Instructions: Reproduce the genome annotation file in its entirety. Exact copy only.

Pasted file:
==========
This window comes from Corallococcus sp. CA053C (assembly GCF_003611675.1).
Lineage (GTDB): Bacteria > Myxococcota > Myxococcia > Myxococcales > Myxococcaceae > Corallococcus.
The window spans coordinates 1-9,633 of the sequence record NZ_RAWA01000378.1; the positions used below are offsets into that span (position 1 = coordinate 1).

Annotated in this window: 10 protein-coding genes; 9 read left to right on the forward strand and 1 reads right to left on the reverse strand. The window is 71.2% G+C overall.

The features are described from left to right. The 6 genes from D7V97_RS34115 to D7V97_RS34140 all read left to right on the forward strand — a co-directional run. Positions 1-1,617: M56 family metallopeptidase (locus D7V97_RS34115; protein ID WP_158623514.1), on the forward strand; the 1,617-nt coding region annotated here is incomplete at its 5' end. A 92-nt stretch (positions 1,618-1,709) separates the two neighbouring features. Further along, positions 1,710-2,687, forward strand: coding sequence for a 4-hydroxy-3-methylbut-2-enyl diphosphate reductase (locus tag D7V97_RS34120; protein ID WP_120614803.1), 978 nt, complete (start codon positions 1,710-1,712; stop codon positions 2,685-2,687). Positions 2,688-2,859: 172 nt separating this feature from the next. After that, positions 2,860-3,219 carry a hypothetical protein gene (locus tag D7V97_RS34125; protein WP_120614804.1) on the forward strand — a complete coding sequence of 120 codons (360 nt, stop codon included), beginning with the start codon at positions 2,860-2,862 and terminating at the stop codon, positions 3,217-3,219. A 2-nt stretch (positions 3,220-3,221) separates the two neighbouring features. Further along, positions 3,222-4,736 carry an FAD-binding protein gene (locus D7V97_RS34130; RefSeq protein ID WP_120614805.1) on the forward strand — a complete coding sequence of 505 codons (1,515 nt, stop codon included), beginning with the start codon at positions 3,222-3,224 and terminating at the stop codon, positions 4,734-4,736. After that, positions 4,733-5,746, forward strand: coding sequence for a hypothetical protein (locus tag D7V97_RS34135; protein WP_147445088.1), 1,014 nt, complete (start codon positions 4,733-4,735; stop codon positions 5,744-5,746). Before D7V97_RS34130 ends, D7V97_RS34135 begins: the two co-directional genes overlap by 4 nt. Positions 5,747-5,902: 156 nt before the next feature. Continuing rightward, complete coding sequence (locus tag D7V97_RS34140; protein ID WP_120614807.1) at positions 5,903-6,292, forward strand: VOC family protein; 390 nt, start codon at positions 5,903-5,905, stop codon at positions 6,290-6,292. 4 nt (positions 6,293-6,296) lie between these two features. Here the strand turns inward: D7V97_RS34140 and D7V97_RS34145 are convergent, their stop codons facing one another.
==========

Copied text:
This window comes from Corallococcus sp. CA053C (assembly GCF_003611675.1).
Lineage (GTDB): Bacteria > Myxococcota > Myxococcia > Myxococcales > Myxococcaceae > Corallococcus.
The window spans coordinates 1-9,633 of the sequence record NZ_RAWA01000378.1; the positions used below are offsets into that span (position 1 = coordinate 1).

Annotated in this window: 10 protein-coding genes; 9 read left to right on the forward strand and 1 reads right to left on the reverse strand. The window is 71.2% G+C overall.

The features are described from left to right. The 6 genes from D7V97_RS34115 to D7V97_RS34140 all read left to right on the forward strand — a co-directional run. Positions 1-1,617: M56 family metallopeptidase (locus D7V97_RS34115; protein ID WP_158623514.1), on the forward strand; the 1,617-nt coding region annotated here is incomplete at its 5' end. A 92-nt stretch (positions 1,618-1,709) separates the two neighbouring features. Further along, positions 1,710-2,687, forward strand: coding sequence for a 4-hydroxy-3-methylbut-2-enyl diphosphate reductase (locus tag D7V97_RS34120; protein ID WP_120614803.1), 978 nt, complete (start codon positions 1,710-1,712; stop codon positions 2,685-2,687). Positions 2,688-2,859: 172 nt separating this feature from the next. After that, positions 2,860-3,219 carry a hypothetical protein gene (locus tag D7V97_RS34125; protein WP_120614804.1) on the forward strand — a complete coding sequence of 120 codons (360 nt, stop codon included), beginning with the start codon at positions 2,860-2,862 and terminating at the stop codon, positions 3,217-3,219. A 2-nt stretch (positions 3,220-3,221) separates the two neighbouring features. Further along, positions 3,222-4,736 carry an FAD-binding protein gene (locus D7V97_RS34130; RefSeq protein ID WP_120614805.1) on the forward strand — a complete coding sequence of 505 codons (1,515 nt, stop codon included), beginning with the start codon at positions 3,222-3,224 and terminating at the stop codon, positions 4,734-4,736. After that, positions 4,733-5,746, forward strand: coding sequence for a hypothetical protein (locus tag D7V97_RS34135; protein WP_147445088.1), 1,014 nt, complete (start codon positions 4,733-4,735; stop codon positions 5,744-5,746). Before D7V97_RS34130 ends, D7V97_RS34135 begins: the two co-directional genes overlap by 4 nt. Positions 5,747-5,902: 156 nt before the next feature. Continuing rightward, complete coding sequence (locus tag D7V97_RS34140; protein ID WP_120614807.1) at positions 5,903-6,292, forward strand: VOC family protein; 390 nt, start codon at positions 5,903-5,905, stop codon at positions 6,290-6,292. 4 nt (positions 6,293-6,296) lie between these two features. Here the strand turns inward: D7V97_RS34140 and D7V97_RS34145 are convergent, their stop codons facing one another.